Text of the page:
By TALIA WIENER
A $ 60 million bond plan to upgrade facilities at Montclair Public School will reach its next stage on Thursday, when the body responsible for formally setting the amount to be raised meets.
August 16, Montclair school board approved $ 57 million bail resolution in the modernization of buildings – $ 60 million, taking into account the costs associated with the issuance of the bond. The upgrades were identified this spring in a long-term development plan. They include work on buildings in the district, including on the aging and sometimes absent ventilation systems that played a key role in the drama over the return of students and staff to schools last year, and which continues to continue to grow. ‘be a concern for some parents and staff.
This started the process of moving forward, sending the matter to the Montclair School Board estimate to fix and formally determine the costs of the projects. After that, the city council would pass a bond ordinance.
The school board resolution was a reversal for the board members. It came weeks after board members said there wouldn’t be enough time to tie up a small list of installations work, with an estimated price tag of $ 17 million, before voters be urged to consider changing the form of Montclair School District – and with that, the bonding process.
Montclair currently has what’s called a Type I school district – where the mayor appoints school board members, and the school board’s estimate sets the tax rate and budget. The BoSE, made up of members of the school board, the board and the CEO, also approves funding for capital improvements before sending it to the board.
In November, voters will decide if Montclair should immediately become a Type II district. This would establish an elected school board, dissolve the school board estimate, and put bonds for capital projects before voters by referendum.
But for now, the council remains responsible for carrying out its duties despite the upcoming elections that could eliminate the BoSE, Mayor Sean Spiller said at the city council meeting on September 21.
“The second these votes are counted, if it remains as is, we have done our due diligence and [the BoSE] would continue, ”Spiller said. “If that changes, it will change immediately. But until then we have a load and we are doing our job. “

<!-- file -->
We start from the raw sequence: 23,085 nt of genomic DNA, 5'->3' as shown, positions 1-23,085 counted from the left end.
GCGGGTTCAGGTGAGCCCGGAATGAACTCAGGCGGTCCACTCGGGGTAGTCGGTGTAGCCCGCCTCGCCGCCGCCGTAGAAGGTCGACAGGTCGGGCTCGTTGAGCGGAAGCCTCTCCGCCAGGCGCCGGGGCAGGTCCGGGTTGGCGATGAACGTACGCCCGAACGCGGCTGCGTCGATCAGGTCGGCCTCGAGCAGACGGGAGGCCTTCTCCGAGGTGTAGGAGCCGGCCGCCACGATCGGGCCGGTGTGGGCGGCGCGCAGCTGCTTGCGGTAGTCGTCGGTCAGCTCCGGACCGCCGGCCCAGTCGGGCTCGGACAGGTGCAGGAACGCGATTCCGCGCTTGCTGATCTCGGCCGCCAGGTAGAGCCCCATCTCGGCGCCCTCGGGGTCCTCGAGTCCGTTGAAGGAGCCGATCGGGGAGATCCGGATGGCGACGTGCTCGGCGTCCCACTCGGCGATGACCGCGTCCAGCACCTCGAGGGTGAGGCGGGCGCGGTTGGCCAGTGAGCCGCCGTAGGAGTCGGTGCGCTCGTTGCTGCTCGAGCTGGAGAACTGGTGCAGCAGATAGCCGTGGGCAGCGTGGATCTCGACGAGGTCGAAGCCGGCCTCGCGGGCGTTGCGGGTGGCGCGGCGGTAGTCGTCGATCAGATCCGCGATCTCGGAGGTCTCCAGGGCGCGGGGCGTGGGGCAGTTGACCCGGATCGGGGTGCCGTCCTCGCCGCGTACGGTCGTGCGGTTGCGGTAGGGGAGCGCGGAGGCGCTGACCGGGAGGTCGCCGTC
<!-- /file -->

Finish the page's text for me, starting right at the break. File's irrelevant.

If the BoSE votes on Thursday to send the draft to the board, the board would have a little over a month to authorize a bond ordinance before the referendum.
At the board meeting, members indicated that they were still waiting for a full breakdown of projects and associated costs. Council members asked the district “what do you need and how can we get it to you,” Deputy Mayor and BoSE Chairman Bill Hurlock said at the meeting.
But that information will come from the school board’s finance and facilities committee and Superintendent Jonathan Ponds ahead of Thursday’s BoSE meeting, Board of Education vice-chair Priscilla Church told the Montclair local.
According to the district’s website, the BoSE meeting will feature a presentation on long-term projects. On Tuesday, an agenda was to come, he said.
New BoSE member
Fourth Ward Councilor David Cummings was elected to the BoSE at Tuesday night’s council meeting, replacing Second Ward Councilor Robin Schlager, who is stepping down. Third Ward Councilor Lori Price Abrams also sits on the Board of Directors.
“I hope we will have the opportunity to meet soon to review the documents to present so that we can assess what is presented to us and take action if we deem it appropriate,” Price Abrams told Montclair Local. September 22.
Yacobellis had recommended himself to fill the vacant BoSE position at Tuesday’s meeting. As someone who hasn’t gone to Montclair schools or doesn’t have kids in the neighborhood, Yacobellis said, outside perspectives like his are “important and can add value.”
With Hurlock representing the first ward and Price Abrams representing the third ward, selecting Cummings fourth ward councilor for the vacant position would leave Montclair’s second ward without direct representation, Yacobellis said. As general councilor, he would be able to represent the second and fourth quarters, he argued.
Cummings, at the meeting, said he believes “what’s most important is that we have someone who understands our school system.”
He served on the Education Council from 2013 to 2016.
“We have to make sure that as we move forward with the business at hand, which can be short-lived, we can get there,” Cummings said.
Yacobellis abstained from voting for Cummings on the BoSE.
BoSE actions are submitted to the board before they go into effect, Spiller noted at Tuesday’s meeting.
“Each of us has the opportunity to vote on what the school board estimate takes out of our work and brings to us,” Spiller said.